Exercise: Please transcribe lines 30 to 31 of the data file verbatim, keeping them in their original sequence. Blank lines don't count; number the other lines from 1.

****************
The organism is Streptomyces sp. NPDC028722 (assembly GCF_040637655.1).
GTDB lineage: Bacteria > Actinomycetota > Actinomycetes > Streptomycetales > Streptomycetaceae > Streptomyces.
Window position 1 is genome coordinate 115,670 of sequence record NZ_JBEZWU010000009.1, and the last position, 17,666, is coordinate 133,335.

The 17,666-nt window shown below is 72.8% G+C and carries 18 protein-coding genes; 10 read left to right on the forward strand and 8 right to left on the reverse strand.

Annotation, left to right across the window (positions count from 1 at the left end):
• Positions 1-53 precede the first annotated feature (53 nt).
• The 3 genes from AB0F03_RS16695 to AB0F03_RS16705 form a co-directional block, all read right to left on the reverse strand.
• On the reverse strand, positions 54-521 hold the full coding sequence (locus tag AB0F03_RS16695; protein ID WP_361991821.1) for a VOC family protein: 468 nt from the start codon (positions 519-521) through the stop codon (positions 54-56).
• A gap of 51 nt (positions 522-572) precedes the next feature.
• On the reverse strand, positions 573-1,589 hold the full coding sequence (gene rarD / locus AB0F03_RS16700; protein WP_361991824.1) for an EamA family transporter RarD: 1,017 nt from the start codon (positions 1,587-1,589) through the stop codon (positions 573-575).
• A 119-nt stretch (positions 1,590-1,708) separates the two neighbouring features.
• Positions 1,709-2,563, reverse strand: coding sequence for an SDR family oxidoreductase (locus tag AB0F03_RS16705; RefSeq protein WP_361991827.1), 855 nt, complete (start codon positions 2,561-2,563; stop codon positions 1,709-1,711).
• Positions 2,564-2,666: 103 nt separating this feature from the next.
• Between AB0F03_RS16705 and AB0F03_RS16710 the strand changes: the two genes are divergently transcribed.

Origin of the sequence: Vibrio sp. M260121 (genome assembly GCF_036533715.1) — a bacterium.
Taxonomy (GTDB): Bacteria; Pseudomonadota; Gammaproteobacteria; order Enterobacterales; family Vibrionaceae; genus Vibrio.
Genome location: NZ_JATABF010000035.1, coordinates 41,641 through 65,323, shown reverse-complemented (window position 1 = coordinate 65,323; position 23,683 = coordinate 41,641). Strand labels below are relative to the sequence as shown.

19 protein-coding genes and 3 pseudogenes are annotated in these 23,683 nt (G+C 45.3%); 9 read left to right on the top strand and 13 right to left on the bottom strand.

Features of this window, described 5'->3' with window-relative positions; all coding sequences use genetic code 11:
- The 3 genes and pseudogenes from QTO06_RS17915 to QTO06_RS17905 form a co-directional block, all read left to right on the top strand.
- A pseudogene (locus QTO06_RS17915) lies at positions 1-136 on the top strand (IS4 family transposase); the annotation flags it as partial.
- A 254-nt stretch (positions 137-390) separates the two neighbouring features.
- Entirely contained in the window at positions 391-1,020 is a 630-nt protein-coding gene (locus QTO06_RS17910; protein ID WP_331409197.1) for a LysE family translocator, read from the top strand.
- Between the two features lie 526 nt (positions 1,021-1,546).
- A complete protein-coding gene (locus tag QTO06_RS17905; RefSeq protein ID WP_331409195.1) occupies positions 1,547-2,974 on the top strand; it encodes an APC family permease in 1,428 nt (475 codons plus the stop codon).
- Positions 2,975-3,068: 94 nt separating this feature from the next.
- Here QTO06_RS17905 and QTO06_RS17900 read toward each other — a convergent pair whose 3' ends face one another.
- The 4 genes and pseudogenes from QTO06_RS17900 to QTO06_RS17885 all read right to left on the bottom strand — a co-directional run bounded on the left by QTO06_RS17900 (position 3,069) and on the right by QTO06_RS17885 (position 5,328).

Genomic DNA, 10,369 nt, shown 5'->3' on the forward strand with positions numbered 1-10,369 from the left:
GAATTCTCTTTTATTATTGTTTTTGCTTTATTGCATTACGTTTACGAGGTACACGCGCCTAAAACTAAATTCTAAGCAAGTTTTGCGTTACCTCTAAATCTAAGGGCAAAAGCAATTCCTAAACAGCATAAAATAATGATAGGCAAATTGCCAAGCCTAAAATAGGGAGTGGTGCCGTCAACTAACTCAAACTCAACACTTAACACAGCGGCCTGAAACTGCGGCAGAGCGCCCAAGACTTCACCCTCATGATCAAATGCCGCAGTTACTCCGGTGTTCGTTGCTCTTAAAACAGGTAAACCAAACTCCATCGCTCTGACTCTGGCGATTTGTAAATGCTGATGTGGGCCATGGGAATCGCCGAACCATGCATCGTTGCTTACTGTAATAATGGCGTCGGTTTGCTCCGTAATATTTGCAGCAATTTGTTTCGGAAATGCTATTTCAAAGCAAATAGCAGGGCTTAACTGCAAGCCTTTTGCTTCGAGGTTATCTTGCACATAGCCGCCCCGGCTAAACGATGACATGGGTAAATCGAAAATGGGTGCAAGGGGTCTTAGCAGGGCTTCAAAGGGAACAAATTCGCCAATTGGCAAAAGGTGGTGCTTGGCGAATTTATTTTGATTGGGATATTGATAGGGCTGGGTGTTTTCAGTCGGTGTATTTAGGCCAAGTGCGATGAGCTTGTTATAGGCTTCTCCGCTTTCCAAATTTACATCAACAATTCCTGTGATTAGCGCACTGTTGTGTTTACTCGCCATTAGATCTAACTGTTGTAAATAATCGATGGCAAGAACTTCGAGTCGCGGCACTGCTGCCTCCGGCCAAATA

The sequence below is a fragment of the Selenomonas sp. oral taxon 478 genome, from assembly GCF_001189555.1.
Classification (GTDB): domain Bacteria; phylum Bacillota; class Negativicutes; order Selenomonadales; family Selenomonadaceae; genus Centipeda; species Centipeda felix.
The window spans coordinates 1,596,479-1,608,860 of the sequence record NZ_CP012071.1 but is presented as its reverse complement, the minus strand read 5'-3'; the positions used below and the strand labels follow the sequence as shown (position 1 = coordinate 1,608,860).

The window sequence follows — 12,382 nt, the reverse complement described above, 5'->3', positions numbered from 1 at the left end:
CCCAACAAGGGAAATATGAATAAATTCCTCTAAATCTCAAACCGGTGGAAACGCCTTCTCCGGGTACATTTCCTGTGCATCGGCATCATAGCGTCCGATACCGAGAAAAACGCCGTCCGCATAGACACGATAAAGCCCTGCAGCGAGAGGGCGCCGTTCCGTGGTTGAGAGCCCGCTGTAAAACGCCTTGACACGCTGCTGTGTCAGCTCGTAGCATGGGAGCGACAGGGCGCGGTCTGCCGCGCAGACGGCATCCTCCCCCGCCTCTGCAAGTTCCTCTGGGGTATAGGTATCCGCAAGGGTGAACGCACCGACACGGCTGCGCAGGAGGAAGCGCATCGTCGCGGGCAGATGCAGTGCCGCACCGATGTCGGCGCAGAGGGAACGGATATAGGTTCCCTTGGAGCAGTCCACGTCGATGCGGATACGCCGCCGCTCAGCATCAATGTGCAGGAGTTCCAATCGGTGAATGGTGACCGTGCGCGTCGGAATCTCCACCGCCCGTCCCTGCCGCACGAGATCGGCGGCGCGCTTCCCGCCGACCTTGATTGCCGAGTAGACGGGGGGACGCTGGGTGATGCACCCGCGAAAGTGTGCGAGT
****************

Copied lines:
GAATTCTCTTTTATTATTGTTTTTGCTTTATTGCATTACGTTTACGAGGTACACGCGCCTAAAACTAAATTCTAAGCAAGTTTTGCGTTACCTCTAAATCTAAGGGCAAAAGCAATTCCTAAACAGCATAAAATAATGATAGGCAAATTGCCAAGCCTAAAATAGGGAGTGGTGCCGTCAACTAACTCAAACTCAACACTTAACACAGCGGCCTGAAACTGCGGCAGAGCGCCCAAGACTTCACCCTCATGATCAAATGCCGCAGTTACTCCGGTGTTCGTTGCTCTTAAAACAGGTAAACCAAACTCCATCGCTCTGACTCTGGCGATTTGTAAATGCTGATGTGGGCCATGGGAATCGCCGAACCATGCATCGTTGCTTACTGTAATAATGGCGTCGGTTTGCTCCGTAATATTTGCAGCAATTTGTTTCGGAAATGCTATTTCAAAGCAAATAGCAGGGCTTAACTGCAAGCCTTTTGCTTCGAGGTTATCTTGCACATAGCCGCCCCGGCTAAACGATGACATGGGTAAATCGAAAATGGGTGCAAGGGGTCTTAGCAGGGCTTCAAAGGGAACAAATTCGCCAATTGGCAAAAGGTGGTGCTTGGCGAATTTATTTTGATTGGGATATTGATAGGGCTGGGTGTTTTCAGTCGGTGTATTTAGGCCAAGTGCGATGAGCTTGTTATAGGCTTCTCCGCTTTCCAAATTTACATCAACAATTCCTGTGATTAGCGCACTGTTGTGTTTACTCGCCATTAGATCTAACTGTTGTAAATAATCGATGGCAAGAACTTCGAGTCGCGGCACTGCTGCCTCCGGCCAAATA

The sequence below is a fragment of the Selenomonas sp. oral taxon 478 genome, from assembly GCF_001189555.1.